By Dan Heims, president, Terra Nova Nurseries, Inc.
Photographs courtesy of TERRA NOVA® Nurseries, Inc.
Hey campers, where did summer go? While picking up their pumpkins, garden center shoppers look over the choices, mums, kale, mums, yawn. Fall is for planting, and now is the time to have some signage pointing to some other stars of the fall garden that fill in that gap after the dead and ugly annuals are ripped out and the leaves fall. A few containers by the door can co-host a garden show with a supporting cast of gourds and cornstalks.
Our five stars for the fall have unique profiles:
We start with a uniquely colored form of coreopsis (alias tick seed) with burning man orange flowers and lacy foliage that is the perfect contrast to flowering kale. It is aptly named Coreopsis ‘Desert Coral’.
What goes better with the colors of fall than a heuchera with the name, ‘Autumn Leaves’? Warm shades of bronze and orange paint the maple-like leaves which change color as the season changes. It is quite hardy too, allowing you to enjoy it all winter here in the Pacific Northwest and up to the snows in more northern climes.
Want a poker plant that screams orange and is brighter than the pumpkins? Look no further as Kniphofia ‘Mango Popsicle’ is ready to entice with an amazing reblooming habit right up to hard frost. For a pop of true cherry-red there is Penstemon CHA CHA™ ‘Cherry’ with bright spikes that fill a pot and can bloom up to hard frost.
Terra Nova’s last plant pick for fall is Sedum ‘Dark Magic’ with shiny black leaves and rose-colored flower heads that are the cat’s pajamas with pollinators, especially late foraging honeybees, who flock to it.
Large flowers of sun-tanned peach and coral-red cover this lovely plant for months and months. Another hardy coreopsis of TERRA NOVA® breeding that continues to bloom, covering the old flowers so rapidly that it never has a rest period. Dwarf, mounding habit to 9” wide and 14” tall in flower, making it perfect for containers or the front of the border. Bloom time in the Pacific Northwest begins in June with rebloom into October. USDA Plant Hardiness Zones 6-10. Foliage needs full sun to be compact and black. Bring on the sun! This is truly one of Terra Nova’s best new plant introductions!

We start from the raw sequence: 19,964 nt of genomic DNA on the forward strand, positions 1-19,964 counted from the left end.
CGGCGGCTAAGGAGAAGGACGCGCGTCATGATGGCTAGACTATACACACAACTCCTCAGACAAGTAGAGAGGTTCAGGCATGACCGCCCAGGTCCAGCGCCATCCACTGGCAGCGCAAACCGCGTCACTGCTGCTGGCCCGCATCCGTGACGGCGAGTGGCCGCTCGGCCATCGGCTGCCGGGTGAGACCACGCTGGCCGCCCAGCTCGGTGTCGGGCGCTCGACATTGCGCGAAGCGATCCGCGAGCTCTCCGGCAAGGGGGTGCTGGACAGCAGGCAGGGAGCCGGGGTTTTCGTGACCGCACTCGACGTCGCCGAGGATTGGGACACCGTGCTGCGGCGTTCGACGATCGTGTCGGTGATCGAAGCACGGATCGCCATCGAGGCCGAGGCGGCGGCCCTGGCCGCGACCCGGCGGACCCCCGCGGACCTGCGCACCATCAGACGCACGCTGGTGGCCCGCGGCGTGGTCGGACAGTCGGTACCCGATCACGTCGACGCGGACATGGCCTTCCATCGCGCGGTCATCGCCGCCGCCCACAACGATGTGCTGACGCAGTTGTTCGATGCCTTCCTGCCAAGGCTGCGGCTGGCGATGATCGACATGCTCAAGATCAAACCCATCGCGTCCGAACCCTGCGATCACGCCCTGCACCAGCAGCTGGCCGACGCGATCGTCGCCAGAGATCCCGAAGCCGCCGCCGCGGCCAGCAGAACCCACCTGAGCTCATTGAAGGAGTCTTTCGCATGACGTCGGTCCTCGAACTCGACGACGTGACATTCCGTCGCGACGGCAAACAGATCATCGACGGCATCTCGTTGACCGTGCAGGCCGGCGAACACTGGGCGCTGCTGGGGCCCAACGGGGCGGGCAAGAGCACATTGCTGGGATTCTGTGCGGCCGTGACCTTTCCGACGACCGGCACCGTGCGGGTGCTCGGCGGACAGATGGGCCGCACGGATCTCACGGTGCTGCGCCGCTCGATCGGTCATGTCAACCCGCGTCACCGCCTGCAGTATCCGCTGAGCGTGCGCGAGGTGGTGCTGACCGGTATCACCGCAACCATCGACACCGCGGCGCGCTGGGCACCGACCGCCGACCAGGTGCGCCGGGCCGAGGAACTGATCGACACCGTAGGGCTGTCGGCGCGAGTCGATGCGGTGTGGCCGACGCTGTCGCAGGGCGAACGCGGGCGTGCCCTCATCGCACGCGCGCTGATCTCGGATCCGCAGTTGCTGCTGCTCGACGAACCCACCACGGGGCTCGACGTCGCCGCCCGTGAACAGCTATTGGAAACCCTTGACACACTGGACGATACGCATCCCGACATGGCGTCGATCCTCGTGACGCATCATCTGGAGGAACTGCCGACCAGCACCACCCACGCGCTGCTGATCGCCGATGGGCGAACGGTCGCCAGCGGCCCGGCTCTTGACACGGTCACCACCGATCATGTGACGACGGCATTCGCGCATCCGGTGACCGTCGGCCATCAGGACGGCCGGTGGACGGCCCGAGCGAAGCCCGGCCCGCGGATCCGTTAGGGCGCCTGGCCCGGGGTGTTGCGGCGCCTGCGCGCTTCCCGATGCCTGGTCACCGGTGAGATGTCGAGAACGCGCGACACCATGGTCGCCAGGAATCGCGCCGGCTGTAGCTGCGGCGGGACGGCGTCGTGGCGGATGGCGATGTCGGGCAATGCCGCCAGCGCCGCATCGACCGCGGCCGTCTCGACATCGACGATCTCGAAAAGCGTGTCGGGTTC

This plant’s maple-esque leaves are bathed in the colors of the four seasons. 'Autumn Leaves' changes its personality as the days grow longer. Mid-sized leaves glow red in the spring, taupe in summer, and ruby red in the fall. One can grow these 18” tall by 8” wide plants in zones4-9. The low, mounding stature of the plant works well as a filler for an autumn-themed container. The leaves are dark enough in fall to present a Halloween theme and by surrounding a coreopsis or kale, it can create quite a contrasting ‘collar’. The H. villosa and H. americana heritage will help with heat and humidity tolerance.
Delicious spikes of sweet, mango-orange bloom continuously summer into fall. The short, grassy 16” foliage looks neat all summer – this is a standard for Terra Nova pokers. A terrific drought-tolerant garden plant. Great in the mid-border and is quite showy! Acres have been planted in China for propagation. When grown in full sun, you can expect flowers from June to October. Deadheading is not required but will look better between flushes of flowers. These must be grown in full sun for best results. This is bred from cold-hardy plants that grow in zones 6-9 and is one of Terra Nova’s top selections!
Dark cherry-red flowers and an upright, bushy habit. It is very free-flowering and blooms from spring to late fall. At 28” tall in flower, with a spread of 14”, this penstemon is happy in the middle of the border and is especially impactful en masse. The lovely dark seed heads are great for arrangements. This beauty is hardy in zones 6-9 and can bloom all the way to frost. Flower spikes typically emerge in July, so consider it a late summer-fall filler, when many annuals are at their worst. Pollinators go nuts for the nectar-rich flowers and it’s a favorite of honeybees here in Oregon.
It has to be dark magic to give so many great characteristics in one plant – amazing huge inflorescences, a short and very upright habit, glossy purple-black leaves, dark pink flowers, and multiple crowns. In addition, 'Dark Magic' has been remarkably disease free and long lived. This is bred from cold hardy plants that grow in zones 4-9. Plants will typically bloom at 15” and spread to 20” in a season. In full sun, the bloom time (period of attractiveness) goes from August to September. A great pollinator plant, it is frequently mobbed by bees seeking its pollen and nectar.
Dan Heims is an award-winning author who lectures throughout the world. He was recently honored by the American Horticultural Society with the Luther Burbank Breeding Award, as well as the Perennial Plant Association’s Award of Merit. He was honored by receiving the Royal Horticultural Society’s Reginald Cory Cup for advancements in breeding.